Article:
Originally published on the PCW blog
XBMC and HD HomeRun
In the June 2009 issue of PCW, I look at home entertainment networks, and one of the devices that’s touched on is the HD HomeRun from Silicon Dust, distributed in the UK by Nectar. The full article will be online later in the month, but for now you can download a diagram here, which shows the real-world network I have set up at home.
One of the key parts of that is my Macbook Pro, which has XBMC installed on it; this allows it to play back just about any of the media on the network, including Freeview recordings stored on the PVR, or on the network, as well as DivX and other video. And, as I mentioned in the article, it can use the HD HomeRun to watch live TV, unfortunately, I didn’t have enough space to go into the details of setting it up and the documentation for HD HomeRun is a little opaque, to put it kindly.
Essentially, HomeRun has two Freeview tuners, and makes streams from those available over the network via its Ethernet port; ignore the HD in the name – it won’t be compatible with the DVB-T2 standard that’s going to be used in the UK.
If you want to use XBMC to watch streams from the HomeRun, here’s what you have to do. First, you need a Windows PC to run the setup program (or to put up with lots more hassle, which I’ll explain later). You’ll also have to install XBMC on that PC, even if you don’t intend to use it.
Run the HD HomeRun Setup program, and for at least one of the tuners, select the application as XBMC. I strongly recommend getting the latest version from the Silicon Dust website – it adds support for the ‘Logical Channel Numbers’ used on Freeview, and will automatically update the HomeRun’s firmware.
Tell the setup program to scan for channels, and when it’s finished, you will find a folder called ‘HDHomeRun XBMC TV’ in your Documents and Settings folder. Inside this will be lots of files with the extension .strm, which is what XBMC uses to select a channel on the tuner; the file for Film 4 is called ’15 Film4.strm’ for instance – the 15 is the Freeview channel number.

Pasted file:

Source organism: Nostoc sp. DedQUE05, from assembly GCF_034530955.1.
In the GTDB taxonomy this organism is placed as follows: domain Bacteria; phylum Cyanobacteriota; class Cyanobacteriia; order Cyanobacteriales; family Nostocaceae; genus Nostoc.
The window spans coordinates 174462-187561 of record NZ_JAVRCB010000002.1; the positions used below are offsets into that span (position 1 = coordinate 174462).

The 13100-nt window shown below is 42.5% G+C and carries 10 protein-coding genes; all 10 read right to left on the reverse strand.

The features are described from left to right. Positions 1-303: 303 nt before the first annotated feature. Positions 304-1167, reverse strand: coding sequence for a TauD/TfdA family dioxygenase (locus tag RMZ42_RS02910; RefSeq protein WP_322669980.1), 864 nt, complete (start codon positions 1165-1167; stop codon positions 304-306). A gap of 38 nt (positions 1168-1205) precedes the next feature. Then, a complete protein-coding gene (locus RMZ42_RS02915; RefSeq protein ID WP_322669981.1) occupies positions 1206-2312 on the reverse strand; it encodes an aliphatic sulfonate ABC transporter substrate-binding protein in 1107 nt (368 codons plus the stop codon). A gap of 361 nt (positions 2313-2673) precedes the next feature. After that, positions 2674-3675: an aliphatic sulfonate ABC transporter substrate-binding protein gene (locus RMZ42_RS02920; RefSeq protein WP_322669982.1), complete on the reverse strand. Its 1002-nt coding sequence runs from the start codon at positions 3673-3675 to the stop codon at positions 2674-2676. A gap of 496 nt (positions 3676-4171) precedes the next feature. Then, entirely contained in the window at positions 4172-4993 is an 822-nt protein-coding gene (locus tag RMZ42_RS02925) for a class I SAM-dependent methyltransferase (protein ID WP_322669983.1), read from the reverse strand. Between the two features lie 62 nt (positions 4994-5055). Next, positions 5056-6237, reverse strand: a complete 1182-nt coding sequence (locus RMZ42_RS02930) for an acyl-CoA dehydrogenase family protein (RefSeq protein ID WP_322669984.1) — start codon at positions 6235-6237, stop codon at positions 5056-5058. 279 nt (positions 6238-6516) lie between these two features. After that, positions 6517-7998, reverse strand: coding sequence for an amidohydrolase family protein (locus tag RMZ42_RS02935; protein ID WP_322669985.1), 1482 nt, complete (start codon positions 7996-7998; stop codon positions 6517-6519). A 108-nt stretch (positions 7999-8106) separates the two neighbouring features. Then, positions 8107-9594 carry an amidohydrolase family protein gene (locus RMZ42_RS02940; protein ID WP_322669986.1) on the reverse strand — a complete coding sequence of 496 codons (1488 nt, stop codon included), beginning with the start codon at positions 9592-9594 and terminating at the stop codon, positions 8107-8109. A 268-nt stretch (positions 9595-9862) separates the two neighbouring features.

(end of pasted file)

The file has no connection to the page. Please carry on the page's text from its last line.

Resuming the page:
Now, in XBMC, you can select Videos, then Add source, browse to the folder containing the strm files, and click OK. Give it a name if you want something other than the folder name, and it’ll appear in your video source list. Click that, and you’ll see the .strm files, and clicking on one of them will connect to the tuner and stream live TV.
If you want to do this on a Mac, you’ll need the very latest version of XBMC, as some recent ones had broken HomeRun support, or Plex which is based on the same code. Either share the folder with the strm files from your PC, or copy them to somewhere on the Mac, and add the folder as a video source as I described in the previous paragraph.
You can also right click on a .strm file and choose to add it to the Library in XMBC, giving it a different name; the first time you’ll have to add a genre – Live TV, say. Add your favourite channels this way, and then you can access them in Library mode, via the genre you gave them.
And if you don’t have a PC to run the setup program and generate all those .strm files? Well, you can do it manually. If you don’t mind a lot of hassle. This is what you’ll see if you look in the file for Film4, for my HomeRun unit, on the Crystal Palace transmitter:
The first set of numbers is the id of the HomeRun – on a label on the bottom, or visible in the Mac utility. Tuner0 is the first tuner, t8qam16 is the mode (some muxes use QAM64 mode), and 538000000 is the centre frequency, in Hz, of UHF channel 29, which carries the mux (useful table here) while 27136 is the service ID for the Film4 stream (find other SIDs here). The HD Homerun Config GUI works on the Mac, and you can see most of these parameters using the scan buttons, too, but you’ll still need to convert the channel numbers to their correct frequencies.
So, armed with that, you could roll your own .strm files, or create hdhomerun:// references to put straight into XBMC. Personally, I think it’s less painful to have a PC create them for you.
It’s not exactly plug and play, but it is a great little gadget that can turn almost any laptop into a portable TV for you.